Design: Originally, “there wasn’t enough anatomy and facial structure in there to portray that level of expression,” Orloff said. Masters introduced multiple changes to the design of the skitter’s head and face, including making the eyes big and dark, a move away from the narrow eyes on the original design. The head was also made to be less skeletal.
Movement: Masters also updated the legs, which originally “would be constantly crashing into one another as they would walk,” he said. The producers and monster designers ultimately decided that skitters would have a very acute awareness of their own body. “We worked a lot on [this design] to make sure it looks very smooth and purposeful and creepy in its motion,” Orloff said.
Fun fact: So how does the skitter performer see out of that oddly-shaped puppet head? There’s a camera hidden near the skitter’s mouth, and that image is placed in front of the performer’s eyes such that his eye line matches the skitter’s.
How it’s done: Because they are so large and un-human-like, the mechs (as the 2nd Mass calls them since they’re completely mechanical) are created purely digitally, using traditional key-frame animation.
Design: The massive, helmet-like part of the mech’s body on top of its legs acts like a shield, while each arm serves one purpose: one is a claw that can rip open doors or grab harness factory-bound children. The other doesn’t hold a gun but is a gun, so there’s no weapon that can be knocked out of these robot-like creatures’ hands.
Movement: The mechs have ostrich-like legs (two of them, not six, which ends up being a key hint of the existence of the overlords) that are like shock-absorbers to the heavy body. “The legs give the mech the ability to navigate all different types of terrain, from rubble to almost a gazelle-like run on flat surfaces where they can gain quite a bit of speed,” Orloff said.
Fun fact: Orloff said the biggest challenge with the mechs is finding the balance between “both fast and heavy enough to be realistic.”
How it’s done: Three creatures, three different ways to create them. The overlord isn’t puppet/CG, nor is it purely animation. Zoic uses motion capture, with an actor portraying the overlord in their studio, matched up against shots of the actors on-set.
Design: The smooth, gray, blubber-like flesh of the overlords have earned them the nickname “fishhead” among the 2nd Mass. The overlord’s body is similar to a human’s, but much taller with elongated limbs, as one towers over Tom Mason (Noah Wyle) when he is taken aboard their ship.
Movement: Though the overlord is tall and lanky with long arms, “he never just stands there with his feet square and his arms hanging at his side,” Orloff said. “He stands chest out shoulders back standing up straight and tall usually with one leg postured forward to make it look like there’s an energy and an authority.” So Tom has to face a creature that looks like it’s always ready to lunge at him.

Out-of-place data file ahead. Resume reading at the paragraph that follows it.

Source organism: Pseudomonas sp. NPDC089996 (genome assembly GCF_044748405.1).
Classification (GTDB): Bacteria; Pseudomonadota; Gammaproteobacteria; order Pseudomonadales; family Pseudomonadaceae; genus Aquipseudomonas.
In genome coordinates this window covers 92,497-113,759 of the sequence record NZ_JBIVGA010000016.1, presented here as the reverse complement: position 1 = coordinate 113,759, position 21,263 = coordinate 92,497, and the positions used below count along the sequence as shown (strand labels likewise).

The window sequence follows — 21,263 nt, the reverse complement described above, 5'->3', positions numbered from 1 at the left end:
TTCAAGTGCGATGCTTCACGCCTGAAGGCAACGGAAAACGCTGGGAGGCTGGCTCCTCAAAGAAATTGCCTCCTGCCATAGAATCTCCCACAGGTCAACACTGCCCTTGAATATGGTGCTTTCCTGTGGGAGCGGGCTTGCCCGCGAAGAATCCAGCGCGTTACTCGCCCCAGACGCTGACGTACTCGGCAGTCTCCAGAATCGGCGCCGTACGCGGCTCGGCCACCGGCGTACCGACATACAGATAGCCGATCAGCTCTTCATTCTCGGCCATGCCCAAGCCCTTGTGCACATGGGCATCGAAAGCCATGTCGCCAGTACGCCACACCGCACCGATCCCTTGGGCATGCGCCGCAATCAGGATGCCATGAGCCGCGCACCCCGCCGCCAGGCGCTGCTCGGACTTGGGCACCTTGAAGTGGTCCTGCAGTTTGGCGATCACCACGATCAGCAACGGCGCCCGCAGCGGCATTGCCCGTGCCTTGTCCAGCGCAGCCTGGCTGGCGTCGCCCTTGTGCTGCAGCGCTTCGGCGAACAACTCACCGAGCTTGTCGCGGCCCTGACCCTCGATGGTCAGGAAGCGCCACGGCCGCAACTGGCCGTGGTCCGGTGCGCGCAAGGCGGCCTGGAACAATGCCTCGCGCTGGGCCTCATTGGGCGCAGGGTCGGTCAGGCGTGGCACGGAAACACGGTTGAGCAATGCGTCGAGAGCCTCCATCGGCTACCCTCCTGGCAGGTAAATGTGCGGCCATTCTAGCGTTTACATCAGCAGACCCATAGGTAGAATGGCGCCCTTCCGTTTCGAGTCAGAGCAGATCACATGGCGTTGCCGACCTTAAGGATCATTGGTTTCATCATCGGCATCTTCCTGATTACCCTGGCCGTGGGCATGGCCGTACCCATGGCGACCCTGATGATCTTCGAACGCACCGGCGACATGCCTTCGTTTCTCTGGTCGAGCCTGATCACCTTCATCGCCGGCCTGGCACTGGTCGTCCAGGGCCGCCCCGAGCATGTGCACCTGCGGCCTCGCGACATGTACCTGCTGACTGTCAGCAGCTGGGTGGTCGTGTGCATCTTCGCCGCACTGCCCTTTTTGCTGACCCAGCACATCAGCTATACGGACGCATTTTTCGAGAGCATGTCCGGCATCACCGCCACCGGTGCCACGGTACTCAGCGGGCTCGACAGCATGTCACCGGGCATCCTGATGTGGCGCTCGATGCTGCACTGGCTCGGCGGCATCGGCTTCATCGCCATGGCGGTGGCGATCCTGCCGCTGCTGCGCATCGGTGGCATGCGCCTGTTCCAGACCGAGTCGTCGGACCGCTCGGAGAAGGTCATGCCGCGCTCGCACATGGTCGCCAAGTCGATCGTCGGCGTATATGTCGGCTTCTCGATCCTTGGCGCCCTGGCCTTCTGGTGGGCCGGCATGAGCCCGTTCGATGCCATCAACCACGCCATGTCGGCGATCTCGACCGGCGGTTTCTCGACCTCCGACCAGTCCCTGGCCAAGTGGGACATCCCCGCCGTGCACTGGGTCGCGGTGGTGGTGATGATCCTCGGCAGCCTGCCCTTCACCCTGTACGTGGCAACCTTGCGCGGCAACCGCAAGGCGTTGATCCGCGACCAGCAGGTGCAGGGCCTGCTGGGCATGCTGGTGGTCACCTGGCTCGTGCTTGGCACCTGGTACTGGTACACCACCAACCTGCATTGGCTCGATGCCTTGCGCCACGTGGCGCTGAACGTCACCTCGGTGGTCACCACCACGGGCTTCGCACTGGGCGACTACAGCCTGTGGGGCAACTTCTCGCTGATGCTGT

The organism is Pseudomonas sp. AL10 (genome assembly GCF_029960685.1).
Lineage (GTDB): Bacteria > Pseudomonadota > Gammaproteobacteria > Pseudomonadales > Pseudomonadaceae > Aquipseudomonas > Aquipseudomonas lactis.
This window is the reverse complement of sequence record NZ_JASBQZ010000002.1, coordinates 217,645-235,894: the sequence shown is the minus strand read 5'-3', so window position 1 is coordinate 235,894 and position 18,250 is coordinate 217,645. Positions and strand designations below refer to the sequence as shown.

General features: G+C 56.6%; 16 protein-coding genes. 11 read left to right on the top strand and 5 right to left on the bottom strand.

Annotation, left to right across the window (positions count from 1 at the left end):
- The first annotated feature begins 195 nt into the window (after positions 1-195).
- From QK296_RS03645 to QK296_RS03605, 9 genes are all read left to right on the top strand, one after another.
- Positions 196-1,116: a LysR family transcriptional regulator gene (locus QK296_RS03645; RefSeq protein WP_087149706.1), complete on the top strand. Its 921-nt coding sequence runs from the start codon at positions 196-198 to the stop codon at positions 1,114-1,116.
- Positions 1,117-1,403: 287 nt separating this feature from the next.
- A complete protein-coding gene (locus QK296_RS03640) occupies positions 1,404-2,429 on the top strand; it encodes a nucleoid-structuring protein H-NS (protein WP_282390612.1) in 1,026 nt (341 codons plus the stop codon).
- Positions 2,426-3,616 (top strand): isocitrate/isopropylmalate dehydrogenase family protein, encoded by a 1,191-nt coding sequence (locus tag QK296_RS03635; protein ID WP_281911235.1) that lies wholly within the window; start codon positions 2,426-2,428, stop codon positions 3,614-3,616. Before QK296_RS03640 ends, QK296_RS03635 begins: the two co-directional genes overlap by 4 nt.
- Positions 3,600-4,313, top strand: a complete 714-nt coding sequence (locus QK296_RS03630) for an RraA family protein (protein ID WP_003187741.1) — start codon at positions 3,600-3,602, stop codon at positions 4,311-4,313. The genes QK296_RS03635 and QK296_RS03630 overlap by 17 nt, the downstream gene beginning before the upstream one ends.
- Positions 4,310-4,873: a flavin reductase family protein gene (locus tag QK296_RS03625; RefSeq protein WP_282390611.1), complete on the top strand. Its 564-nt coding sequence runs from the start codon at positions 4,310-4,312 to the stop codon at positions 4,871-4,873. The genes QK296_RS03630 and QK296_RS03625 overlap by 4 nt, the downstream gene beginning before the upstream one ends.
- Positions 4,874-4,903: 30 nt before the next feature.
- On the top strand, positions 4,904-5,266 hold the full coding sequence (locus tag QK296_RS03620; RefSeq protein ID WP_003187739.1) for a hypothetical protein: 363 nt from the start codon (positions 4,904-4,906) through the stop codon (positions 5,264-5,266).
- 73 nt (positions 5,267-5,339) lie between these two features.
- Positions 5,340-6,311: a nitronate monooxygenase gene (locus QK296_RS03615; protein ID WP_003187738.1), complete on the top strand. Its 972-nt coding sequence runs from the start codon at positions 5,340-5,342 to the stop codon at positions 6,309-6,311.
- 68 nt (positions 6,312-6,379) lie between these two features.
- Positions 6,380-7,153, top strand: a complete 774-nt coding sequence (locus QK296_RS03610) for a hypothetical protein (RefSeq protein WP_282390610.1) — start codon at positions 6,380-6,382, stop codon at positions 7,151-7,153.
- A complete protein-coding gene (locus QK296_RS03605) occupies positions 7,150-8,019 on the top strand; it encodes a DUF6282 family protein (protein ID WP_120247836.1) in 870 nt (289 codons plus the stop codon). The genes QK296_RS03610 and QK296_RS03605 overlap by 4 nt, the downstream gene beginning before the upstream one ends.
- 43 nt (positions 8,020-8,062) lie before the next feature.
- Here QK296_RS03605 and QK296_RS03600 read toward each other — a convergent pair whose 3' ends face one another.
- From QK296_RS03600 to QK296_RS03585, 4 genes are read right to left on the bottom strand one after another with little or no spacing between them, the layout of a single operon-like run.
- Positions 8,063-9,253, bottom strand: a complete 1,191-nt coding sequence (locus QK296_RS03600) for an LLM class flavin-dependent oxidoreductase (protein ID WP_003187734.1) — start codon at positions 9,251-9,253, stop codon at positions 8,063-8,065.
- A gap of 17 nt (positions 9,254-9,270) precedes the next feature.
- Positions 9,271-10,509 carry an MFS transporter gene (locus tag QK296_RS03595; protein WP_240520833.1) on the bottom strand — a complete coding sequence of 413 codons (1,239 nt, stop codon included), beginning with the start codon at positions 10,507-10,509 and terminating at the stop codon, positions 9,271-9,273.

Fun fact: The overlord is authoritative and also a warrior. So Orloff and his effects team turned to other TV shows and movies during their research of regal and soldier movements, including Game of Thrones and samurai films by Akira Kurosawa.
How it’s done: To create the harness that controls the minds of children captured by the skitters, actors wear a harness prop that they can move against, and Zoic replaces it with a CG animation version. For the nightmarish harness factory in this season’s fourth episode, MASTERSFX also created some puppet harnesses.
Design: Starting with the question, How do you control someone else’s movement? the show’s writers and producers decided that the harness would have spikes that attach to the spinal cord. “They hijack your natural messages of your brain down to your nervous system and interject their own signals instead,” Orloff explained.
Movement: Masters said he and his team are always “really excited when we’re able to dig deeper into monsters and why they are the way they are,” so, needless to say, they had a lot of fun when they were brought in to work on one of the show’s most frightening scenes. In the harness factory we discovered that the harnesses are creatures that can move independently, as they wiggled their way down a troth to the pinned-down kids. “We came up with this idea that they were these weird, underdeveloped ‘harnettes’ that would swim around, and then when they attach, the arms would come out and dig into the flesh,” Masters said.
Fun fact: It was when executive producer Steven Spielberg mentioned 1959 horror flick The Tingler that the idea for the harness factory was born. (By the way, Spielberg – even with a host of other projects on his plate – has input on every episode. Orloff said, “He gives notes on everything from animation to lighting to composting.”)